The researchers looked at the reproductive tract of virgin and nonvirgin females. Nonvirgins had regions of scar tissue, but virgins had no wounds. When they looked at the genitals during copulation, they found that sure enough, the spines on the penis penetrated the lining of the female's reproductive tract.
By wounding the female, say the scientists, males might make a female wait longer before she mates again. "If females postpone remating to delay receiving additional genital damage," said Mike Siva-Jothy, "this might increase the number of eggs fertilized by the last male to mate."
Helen Crudgington, a post-graduate student of Siva-Jothy's, added: "Genital damage may increase immediate egg-laying rates because females perceive genital damage as a threat to survival and invest more in current reproduction."
In bean weevils genital wounding caused by copulation is costly, and therefore copulation frequency is likely to be the basis of sexual conflict. Genital wounding caused during copulation reduces female lifespan. The researchers measured the longevity of once- and twice-mated females that were kept in isolation. Twice-mated females died significantly faster than single-mated females.
In many species male traits are more obvious to human observers, and hence better understood than female traits. In red deer, for example, the benefit that a strong male gets from keeping a harem of females is obvious, but it is less obvious how female deer have reacted, over evolutionary time, to this domination by males.
In the bean weevil the female counter-adaptation seems more obvious: during copulation they aim, and repeatedly deliver, thumping kicks to the male.
One cell, two fates
Japanese scientists have discovered that the two types of cell that make up blood vessels develop from the same embryonic stem cell.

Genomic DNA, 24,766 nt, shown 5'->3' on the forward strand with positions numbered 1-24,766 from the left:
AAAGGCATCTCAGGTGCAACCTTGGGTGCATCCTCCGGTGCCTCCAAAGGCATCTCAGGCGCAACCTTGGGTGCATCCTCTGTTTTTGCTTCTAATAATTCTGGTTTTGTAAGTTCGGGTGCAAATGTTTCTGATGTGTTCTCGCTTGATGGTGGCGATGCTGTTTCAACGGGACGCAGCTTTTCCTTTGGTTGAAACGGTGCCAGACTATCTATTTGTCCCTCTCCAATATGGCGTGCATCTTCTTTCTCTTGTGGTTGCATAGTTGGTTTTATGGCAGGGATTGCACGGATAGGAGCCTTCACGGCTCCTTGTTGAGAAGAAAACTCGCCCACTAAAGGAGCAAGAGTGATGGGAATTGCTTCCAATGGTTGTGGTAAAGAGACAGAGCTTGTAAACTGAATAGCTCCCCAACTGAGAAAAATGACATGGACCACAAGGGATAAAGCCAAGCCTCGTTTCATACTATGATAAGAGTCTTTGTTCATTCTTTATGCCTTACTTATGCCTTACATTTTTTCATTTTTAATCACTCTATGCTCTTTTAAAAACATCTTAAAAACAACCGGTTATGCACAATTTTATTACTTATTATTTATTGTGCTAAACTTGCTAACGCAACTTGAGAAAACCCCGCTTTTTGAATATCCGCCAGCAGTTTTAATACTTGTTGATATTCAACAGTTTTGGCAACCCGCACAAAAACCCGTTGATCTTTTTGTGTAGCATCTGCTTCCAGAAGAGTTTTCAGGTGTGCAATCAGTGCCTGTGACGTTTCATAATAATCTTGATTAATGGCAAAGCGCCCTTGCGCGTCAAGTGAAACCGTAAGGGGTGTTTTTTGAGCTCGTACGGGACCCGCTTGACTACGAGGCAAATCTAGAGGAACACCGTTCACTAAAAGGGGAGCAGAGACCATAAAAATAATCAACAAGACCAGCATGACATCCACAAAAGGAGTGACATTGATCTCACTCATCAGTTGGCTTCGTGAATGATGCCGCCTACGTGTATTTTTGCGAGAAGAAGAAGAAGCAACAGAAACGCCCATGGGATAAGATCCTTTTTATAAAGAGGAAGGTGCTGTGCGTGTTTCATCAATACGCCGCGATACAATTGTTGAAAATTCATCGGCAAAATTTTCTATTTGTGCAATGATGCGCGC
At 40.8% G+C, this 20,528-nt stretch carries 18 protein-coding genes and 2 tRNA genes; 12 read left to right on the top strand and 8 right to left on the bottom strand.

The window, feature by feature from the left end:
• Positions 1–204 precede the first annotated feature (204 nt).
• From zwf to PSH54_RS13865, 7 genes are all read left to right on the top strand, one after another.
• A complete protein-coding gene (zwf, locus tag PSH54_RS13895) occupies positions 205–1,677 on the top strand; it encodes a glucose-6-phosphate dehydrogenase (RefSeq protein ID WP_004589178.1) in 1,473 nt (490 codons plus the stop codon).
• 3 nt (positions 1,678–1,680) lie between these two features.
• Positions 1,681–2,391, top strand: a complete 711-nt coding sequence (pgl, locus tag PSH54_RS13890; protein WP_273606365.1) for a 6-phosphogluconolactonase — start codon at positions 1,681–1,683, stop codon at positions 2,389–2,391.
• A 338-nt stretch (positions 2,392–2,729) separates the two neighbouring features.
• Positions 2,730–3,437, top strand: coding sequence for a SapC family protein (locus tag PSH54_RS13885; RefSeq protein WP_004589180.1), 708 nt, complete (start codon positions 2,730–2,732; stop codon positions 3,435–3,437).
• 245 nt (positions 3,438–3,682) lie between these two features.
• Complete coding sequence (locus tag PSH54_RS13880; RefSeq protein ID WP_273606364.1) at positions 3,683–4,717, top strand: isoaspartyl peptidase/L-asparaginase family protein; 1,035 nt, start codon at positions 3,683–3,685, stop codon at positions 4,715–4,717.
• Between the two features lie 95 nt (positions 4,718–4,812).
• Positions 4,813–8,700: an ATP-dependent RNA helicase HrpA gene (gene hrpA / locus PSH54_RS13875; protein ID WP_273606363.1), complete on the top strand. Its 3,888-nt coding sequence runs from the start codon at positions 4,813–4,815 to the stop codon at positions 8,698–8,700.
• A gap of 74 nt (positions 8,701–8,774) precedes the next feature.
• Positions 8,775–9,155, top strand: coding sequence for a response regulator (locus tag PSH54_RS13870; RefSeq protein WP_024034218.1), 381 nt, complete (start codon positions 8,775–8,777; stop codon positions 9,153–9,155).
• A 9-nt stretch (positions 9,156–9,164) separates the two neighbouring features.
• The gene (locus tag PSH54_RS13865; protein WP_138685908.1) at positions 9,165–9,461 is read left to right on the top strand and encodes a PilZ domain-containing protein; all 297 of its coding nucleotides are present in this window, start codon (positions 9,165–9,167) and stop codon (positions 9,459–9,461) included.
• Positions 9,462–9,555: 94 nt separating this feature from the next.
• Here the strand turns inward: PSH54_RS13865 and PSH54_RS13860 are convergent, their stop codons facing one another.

The discovery, by Jun Yamashita and colleagues of Kyoto University Graduate School of Medicine, opens the way to treating blood vessel disorders through "tissue engineering." Blood vessel disorders can lead to heart disease, blindness and cancer.
As we grow, our cells become specialized to carry out particular functions in different organs and tissues. But some cells -- stem cells -- retain the potential to develop into any type of cell. It is this potential which medical researchers seek to harness.
Human stem cells are already widely used in cell-replacement therapy, for example, in bone-marrow grafts which are used to treat leukemia patients. But it was thought that the two types of cells which make up blood vessels came from two types of precursor cells.
Yamashita's team describe a single stem cell precursor to the endothelial (vessel-lining) cells and smooth muscle cells which make up the blood vessels of the vascular system. The precursor cells develop, in the culture dish and in mice, into either cell type according to the growth factor they are exposed to.
The findings, reported Nov. 2 in the science journal Nature, "Offer potential for tissue engineering of the vascular system," Yamashita's team said.